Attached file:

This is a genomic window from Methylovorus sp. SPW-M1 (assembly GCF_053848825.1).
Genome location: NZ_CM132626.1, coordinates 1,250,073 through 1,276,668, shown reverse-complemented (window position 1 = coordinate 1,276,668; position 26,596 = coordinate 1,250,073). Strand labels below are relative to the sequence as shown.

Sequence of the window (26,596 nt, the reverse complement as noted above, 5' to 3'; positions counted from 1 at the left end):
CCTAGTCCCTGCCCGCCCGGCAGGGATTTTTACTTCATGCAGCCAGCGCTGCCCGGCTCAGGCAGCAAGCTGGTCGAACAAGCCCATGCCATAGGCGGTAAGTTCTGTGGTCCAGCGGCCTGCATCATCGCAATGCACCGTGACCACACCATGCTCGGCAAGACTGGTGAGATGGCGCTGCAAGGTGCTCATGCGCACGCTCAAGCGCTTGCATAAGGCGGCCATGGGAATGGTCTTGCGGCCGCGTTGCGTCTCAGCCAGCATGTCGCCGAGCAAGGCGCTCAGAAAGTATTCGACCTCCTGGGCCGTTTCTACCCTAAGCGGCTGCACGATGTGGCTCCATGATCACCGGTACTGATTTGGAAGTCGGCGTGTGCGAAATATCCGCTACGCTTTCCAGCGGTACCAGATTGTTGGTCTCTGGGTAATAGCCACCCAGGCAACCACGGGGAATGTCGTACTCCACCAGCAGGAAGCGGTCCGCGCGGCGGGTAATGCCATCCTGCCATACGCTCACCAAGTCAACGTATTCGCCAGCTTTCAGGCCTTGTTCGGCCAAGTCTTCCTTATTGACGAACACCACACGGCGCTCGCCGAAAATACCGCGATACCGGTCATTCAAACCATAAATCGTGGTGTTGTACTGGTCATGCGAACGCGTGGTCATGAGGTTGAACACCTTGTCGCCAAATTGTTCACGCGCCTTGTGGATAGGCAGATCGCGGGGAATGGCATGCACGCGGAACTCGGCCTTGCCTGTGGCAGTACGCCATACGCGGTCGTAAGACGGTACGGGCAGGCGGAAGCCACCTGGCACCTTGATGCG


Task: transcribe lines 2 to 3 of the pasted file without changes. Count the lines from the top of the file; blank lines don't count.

Genome location: NZ_CM132626.1, coordinates 1,250,073 through 1,276,668, shown reverse-complemented (window position 1 = coordinate 1,276,668; position 26,596 = coordinate 1,250,073). Strand labels below are relative to the sequence as shown.

Sequence of the window (26,596 nt, the reverse complement as noted above, 5' to 3'; positions counted from 1 at the left end):